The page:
- N-telopeptide of type 1 collagen (NTX)
- C-telopeptide of type 1 collagen (CTX)
When would you perscribe ET or HRT for osteopenia osteoporosis? and how would you manage a pt on this therapy?
- prescribe to decrease the risk of hip and vertebral fractures in post menopausal osteoporosis
- individualize therapy based on each pts risk benifit profile
- prescribe lowest effective dose to shortest duration
- re-evluate frequently
What are the SEs of SERMs?
hot flashes, muscle and joint aches and increased risk of phlebitis
How do SERMs work
- bind to estrogen receptors and have estrogen like effects in some tissues but not others
- Raloxifene is indicated for breast cancer and the remodling and redtuion of osteopenia and ostoporosis in PMO
Ebondromate has a reduction of __ fractures but not __ fractures
reduction of spine but not hip
What are the two types of bisphosphonates?
N-containing bisphosphonates and non-N-containing Bisphosphonates
The bisphosphonate family of drugs all have this ending ___
What are some SEs of bisphosphonates?
- Osteonecrosis of the jaw
- Atypical subtrochanteric femur fractures
- Less severe: esophagitis, dyspepsia, musculoskeletal
___ is a drug/horomone given as an anabolic agent for osteoporosis that peaks and then comes back down to baseline within 4 hrs. It is indicated for SEVERE osteoporosis
What is the black box warning on PTH used for osteoporosis
How do RANK ligand inhibitors work?
in menopause decreased estrogen causes an increase in the RANK ligand causing incresaed osteoclastic activity RANK ligand inihibitors inhibit this by occupying the RANK ligand
How must you instruct a pt on bisphosphonates to take their meds?
- Must take with 6-8 oz of water
- must fast (eat nothing!) for 30-60 mins after taking
- remain upright for at least 30 mins and 60 for ibandronate
What two bisphosphonates can be given IV
Zolendronic (reclast) and Ibandronate (Boniva)
What are the SEs of of RANKL inhibitors? (denosumab)
- muscle and joint aches, small increase in skin infections
- (monoclonal antibody for RANKL, given subQ, can give to pts with decresaed renal function, decrease in hip frax with tx)
What are some general recomendations for the prevention of osteoporosis?
- Calcium supplement
- Vitamin D supplement
- Exercise that is weight bearing
- fall prevention
a group of health care professionals from diverse fields working in a coordianted way towards a common goal for a patient
the ___ approach to care is where one practitioner retains central responsibility for the pt and consults others as needed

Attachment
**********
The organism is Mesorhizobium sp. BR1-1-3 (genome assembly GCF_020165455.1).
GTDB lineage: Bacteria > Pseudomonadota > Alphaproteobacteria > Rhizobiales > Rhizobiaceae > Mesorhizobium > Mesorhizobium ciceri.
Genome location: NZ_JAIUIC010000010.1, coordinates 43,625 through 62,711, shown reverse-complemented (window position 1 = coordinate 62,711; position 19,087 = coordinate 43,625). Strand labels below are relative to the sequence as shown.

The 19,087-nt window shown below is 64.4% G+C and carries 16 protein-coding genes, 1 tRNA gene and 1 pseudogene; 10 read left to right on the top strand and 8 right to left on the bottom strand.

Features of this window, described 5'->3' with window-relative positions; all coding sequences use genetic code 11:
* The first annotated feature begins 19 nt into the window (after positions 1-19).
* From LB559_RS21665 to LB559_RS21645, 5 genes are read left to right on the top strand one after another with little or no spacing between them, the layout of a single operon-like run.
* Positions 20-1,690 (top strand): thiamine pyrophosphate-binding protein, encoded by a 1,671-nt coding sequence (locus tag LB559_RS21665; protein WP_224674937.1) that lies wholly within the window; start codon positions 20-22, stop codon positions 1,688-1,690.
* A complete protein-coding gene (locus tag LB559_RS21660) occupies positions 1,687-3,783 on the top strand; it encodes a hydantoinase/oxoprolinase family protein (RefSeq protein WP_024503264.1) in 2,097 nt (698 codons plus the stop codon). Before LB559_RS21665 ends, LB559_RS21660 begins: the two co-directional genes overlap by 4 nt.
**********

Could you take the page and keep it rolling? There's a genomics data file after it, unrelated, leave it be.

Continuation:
What are some benifits to the health care delivery of interdiciplinary medicine?
- more efficient delivery of care
- maximize resources and facilities
- decrease burden on acute care facilities
- increased preventative care
- facilitates ongoing quality improvement efforts
What are some benifits for patients from interdiciplinary medicine
- improves care by increaseing coordinatino of services especially for complex problems
- Integrates health care for wide range of problems and needs
- Can serve pts of more diverse cultural backgrounds
- Uses time more efficiently
What are the benifits of interdiciplinary teams for healt care providers?
- Increase professional satisfaction
- shifts emphasis from acute episodic care to long term preventative care
- enables the practitioner to learn new skills and approaches
- encourages innovation
- allows provider to focus on individual areas of expertise
What are some general benifits to interdiciplinary medicine teams
- improved cost effectiveness
- increased quality of health care services
- pts with higher satisfaction and adherence
- fewer ER visits
- Pt empowerment
- Elderly population lower mortality rates
What are the drawbacks to interdiciplinary care?
- interprofesional conflicts
- Physician responsible for the actions of other health care professionals on the team
- Regulations for collaborative practice
- Clarify roles/accountability for non-physician members for the team performing shared tasks
What are the components of Active listening?
- Empathetic listening- other directed and non-defensive want to understand perspective life and experiences of the pt
- Skills: attending, acknowlaging, restating, paraphrasing, reflecting, interpreteing, sumarizing, probing, giving feedback, supporting, checkign perception, being quiet
- Listening skills: verbal attending, minimal encouragers, being present
- Questions: open ended, closed, why
- Summarizing: shows understanding, checks for accuracy, ends conversation and moves forward
Pt presents with PMH of existing pituitary adenoma presents with headache, visual field defects and N, V and hemiparesis. What does he likely have?
What are the symptoms of pituitary apoplexy
Headache, Visual field defects, ocular palseys, AMS, N, V, meningismus and hemiparesis
73 y.o. m is admitted with abdominal pain, nausea, vomiting, fever, HA and hypotension he is given IV fluids and antibotics IV fluids and pressors, he developed obtundation, hyponatremia, meningismus and cranial nerve III and IV and VI palsies What do you think might be his diagnosis?
What are some of the eitiologies of hypopituitarism?
- Suprasellar/hypothalamic tumors (craniopharyngioma)
- Infiltrative disease- sarcoid or lymphocytic hypophysitis
- Infacrtion: Sheehan�s syndrome, apoplexy
____ is a decreased secretion of one or more anterior pituitary hormones (GH, ACTH, TSH, FSH, LH, PRL)
A deficiency of the posterior pituitary hormone ADH leads to what syndrome?